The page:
The charm of the South drew her back to her family’s roots. But when the town’s old resentments turn the sweet tea bitter, can Tish find a welcome anywhere?
Leaving frosty Michigan for the Deep South was never a blip in the simple plans Tish McComb imagined for her life, dreams of marriage and family that were dashed five years earlier in a tragic accident. Now an opportunity to buy her great-great-great-grandparents’ Civil War era home beckons Tish to Noble, Alabama, a Southern town in every sense of the word. She wonders if God has given her a new dream— the old house filled with friends, her vintage percolator bubbling on the sideboard.
When Tish discovers that McCombs aren’t welcome in town, she feels like a Yankee behind enemy lines. Only local antiques dealer George Zorbas seems willing to give her a chance. What’s a lonely outcast to do but take in Noble’s resident prodigal, Melanie Hamilton, and hope that the two can find some much needed acceptance in each other.
Problem is, old habits die hard, and Mel is quite set in her destructive ways. With Melanie blocked from going home, Tish must try to manage her incorrigible houseguest as she attempts to prove her own worth in a town that seems to have forgotten that every sinner needs God-given mercy, love and forgiveness.
When the main character has the same last name as me, minus the final S, it surely must be a sign. Furthermore, when the book is set in the same state as my sister-in-law (a 1 in 50 chance), well, this is a book I decided I had to read! Tish McComb, named for her ancestor, Leticia, doesn’t expect to buy the ancestral property she visits. Learning it’s for sale, she really just plans on taking a look around the old home while it’s possible to do so. Nor does she know that her last name of McComb is extremely unpopular. The old stories regarding Nathan and Leticia McComb haven’t died and don’t look like they will any time in the near future.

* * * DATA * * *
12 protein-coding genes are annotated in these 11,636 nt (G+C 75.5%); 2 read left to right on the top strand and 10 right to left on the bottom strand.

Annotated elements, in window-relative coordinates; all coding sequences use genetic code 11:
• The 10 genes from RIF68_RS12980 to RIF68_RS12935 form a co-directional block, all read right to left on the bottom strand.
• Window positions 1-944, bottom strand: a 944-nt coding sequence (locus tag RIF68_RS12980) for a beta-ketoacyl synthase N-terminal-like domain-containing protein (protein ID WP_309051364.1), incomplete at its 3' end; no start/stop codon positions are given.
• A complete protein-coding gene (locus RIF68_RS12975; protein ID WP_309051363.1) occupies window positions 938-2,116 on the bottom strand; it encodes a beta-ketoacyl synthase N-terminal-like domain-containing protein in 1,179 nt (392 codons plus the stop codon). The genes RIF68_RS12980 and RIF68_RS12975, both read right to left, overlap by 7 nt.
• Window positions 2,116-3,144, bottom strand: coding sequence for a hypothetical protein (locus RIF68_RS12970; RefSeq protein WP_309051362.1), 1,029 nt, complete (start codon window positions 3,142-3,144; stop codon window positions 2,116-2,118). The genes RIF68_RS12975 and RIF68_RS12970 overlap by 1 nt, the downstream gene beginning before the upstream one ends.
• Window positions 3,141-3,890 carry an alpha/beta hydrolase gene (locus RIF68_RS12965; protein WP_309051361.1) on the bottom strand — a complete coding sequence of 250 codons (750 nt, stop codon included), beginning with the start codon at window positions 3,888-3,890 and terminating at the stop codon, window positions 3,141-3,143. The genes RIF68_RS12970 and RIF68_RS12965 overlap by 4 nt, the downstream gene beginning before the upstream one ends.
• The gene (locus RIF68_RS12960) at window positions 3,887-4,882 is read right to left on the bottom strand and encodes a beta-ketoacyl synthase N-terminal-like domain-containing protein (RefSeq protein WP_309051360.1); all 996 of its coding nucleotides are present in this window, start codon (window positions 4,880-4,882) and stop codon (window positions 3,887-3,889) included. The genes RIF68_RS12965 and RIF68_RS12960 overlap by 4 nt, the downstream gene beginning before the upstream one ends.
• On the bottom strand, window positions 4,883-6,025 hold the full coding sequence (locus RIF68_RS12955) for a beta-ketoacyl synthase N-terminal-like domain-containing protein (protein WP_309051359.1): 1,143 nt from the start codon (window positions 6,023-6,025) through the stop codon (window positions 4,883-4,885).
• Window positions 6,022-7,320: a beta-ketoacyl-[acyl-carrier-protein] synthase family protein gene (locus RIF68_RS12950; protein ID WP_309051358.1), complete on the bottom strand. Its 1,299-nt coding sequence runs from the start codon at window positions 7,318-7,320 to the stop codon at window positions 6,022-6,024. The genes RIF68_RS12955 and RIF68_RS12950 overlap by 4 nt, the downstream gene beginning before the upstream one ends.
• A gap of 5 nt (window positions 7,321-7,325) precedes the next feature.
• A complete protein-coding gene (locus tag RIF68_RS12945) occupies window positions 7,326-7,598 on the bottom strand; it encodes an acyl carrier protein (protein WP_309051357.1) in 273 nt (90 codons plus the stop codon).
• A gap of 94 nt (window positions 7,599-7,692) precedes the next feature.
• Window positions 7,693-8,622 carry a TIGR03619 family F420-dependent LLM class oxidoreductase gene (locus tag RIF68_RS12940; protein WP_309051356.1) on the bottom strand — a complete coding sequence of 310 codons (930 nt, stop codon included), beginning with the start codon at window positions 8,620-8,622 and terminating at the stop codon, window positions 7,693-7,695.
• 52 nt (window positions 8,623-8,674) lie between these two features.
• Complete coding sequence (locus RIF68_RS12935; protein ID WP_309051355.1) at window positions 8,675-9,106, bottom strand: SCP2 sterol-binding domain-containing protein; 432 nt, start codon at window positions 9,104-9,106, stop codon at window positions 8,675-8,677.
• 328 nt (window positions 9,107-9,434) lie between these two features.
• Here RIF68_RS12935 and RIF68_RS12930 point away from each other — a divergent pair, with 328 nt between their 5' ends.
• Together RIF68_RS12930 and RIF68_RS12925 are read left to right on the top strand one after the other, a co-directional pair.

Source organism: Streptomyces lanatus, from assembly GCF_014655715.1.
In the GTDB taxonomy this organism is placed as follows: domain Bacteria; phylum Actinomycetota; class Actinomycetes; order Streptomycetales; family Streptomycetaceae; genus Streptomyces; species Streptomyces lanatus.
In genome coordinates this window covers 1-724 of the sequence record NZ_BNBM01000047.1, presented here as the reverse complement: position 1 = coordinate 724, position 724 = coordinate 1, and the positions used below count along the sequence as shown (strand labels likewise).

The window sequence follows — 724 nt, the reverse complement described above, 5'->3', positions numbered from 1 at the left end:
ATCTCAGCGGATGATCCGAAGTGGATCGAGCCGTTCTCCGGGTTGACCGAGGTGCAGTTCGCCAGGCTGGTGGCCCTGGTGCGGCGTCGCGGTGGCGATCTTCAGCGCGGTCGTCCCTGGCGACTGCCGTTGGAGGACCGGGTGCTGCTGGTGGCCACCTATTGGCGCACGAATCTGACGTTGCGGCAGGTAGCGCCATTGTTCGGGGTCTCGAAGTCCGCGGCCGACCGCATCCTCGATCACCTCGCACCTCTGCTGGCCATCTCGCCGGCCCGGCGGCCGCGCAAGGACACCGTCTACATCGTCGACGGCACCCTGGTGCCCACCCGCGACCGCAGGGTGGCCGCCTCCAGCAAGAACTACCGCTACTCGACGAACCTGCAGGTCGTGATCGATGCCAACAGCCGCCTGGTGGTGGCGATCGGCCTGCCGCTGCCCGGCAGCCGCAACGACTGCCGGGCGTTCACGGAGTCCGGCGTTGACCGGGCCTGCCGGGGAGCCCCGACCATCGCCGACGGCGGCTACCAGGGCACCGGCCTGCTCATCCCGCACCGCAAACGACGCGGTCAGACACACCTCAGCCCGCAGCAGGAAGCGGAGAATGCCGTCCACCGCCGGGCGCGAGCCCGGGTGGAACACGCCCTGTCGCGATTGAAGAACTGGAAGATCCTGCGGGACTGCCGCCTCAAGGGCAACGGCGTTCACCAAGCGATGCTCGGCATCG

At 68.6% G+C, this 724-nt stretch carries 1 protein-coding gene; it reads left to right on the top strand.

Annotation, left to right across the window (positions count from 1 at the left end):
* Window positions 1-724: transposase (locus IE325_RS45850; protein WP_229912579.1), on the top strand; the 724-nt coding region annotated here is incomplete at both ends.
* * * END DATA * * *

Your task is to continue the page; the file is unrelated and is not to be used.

Gone South reads like an homage to Gone With the Wind and the parable of the Prodigal Son. There’s no Scarlett or Rhett, but we do have Melanie Hamilton whose mother loves the classic movie. With the character’s track record, however, she reminded me more of ‘Felony Melanie’ from the much recent movie Sweet Home Alabama. Then we have the constant references to the Prodigal Son story and how Mel’s father doesn’t welcome her home the same way the prodigal’s father did. There’s no fatted calf here. But we do have a man of Greek heritage named George, which is interesting considering the first paragraph just happens to be set in a Greek sub shop in Michigan.
My favorite character doesn’t have any lines, but plays a pivotal role in the book. In fact, she’s responsible for Tish and George meeting each other. Daisy is a Maltese who has never quite got over the death of her owner – George’s mother. Every opportunity she gets Daisy makes an escape for her former home, which happens to be the old McComb house.
The one problem I have with Gone South is that it doesn’t feel like it’s set in Alabama. Noble could be a small town anywhere in the southern half of the country. The descriptions of the area are all very generic, whereas I love to know the background elements. What is in the narrative that indicates where the book is set? For example, there’s a passing mention of the Alabama and Auburn college football programs, but no one in the book talks about the huge – and very popular – rivalry between them. Other readers might feel this level of detail isn’t needed but I believe the omission of detail diminished my enjoyment of the book.
On the whole, however, Gone South is a pleasant enough way to pass an afternoon. It has a small cast of characters with their own charms. You’ll like some and dislike others. There’s little to cause offense either.
Thank you to Waterbrook Multnomah for my free copy of Gone South, which I received in exchange for an honest review.
Publication Date: 07 May 2013
Page Count: 352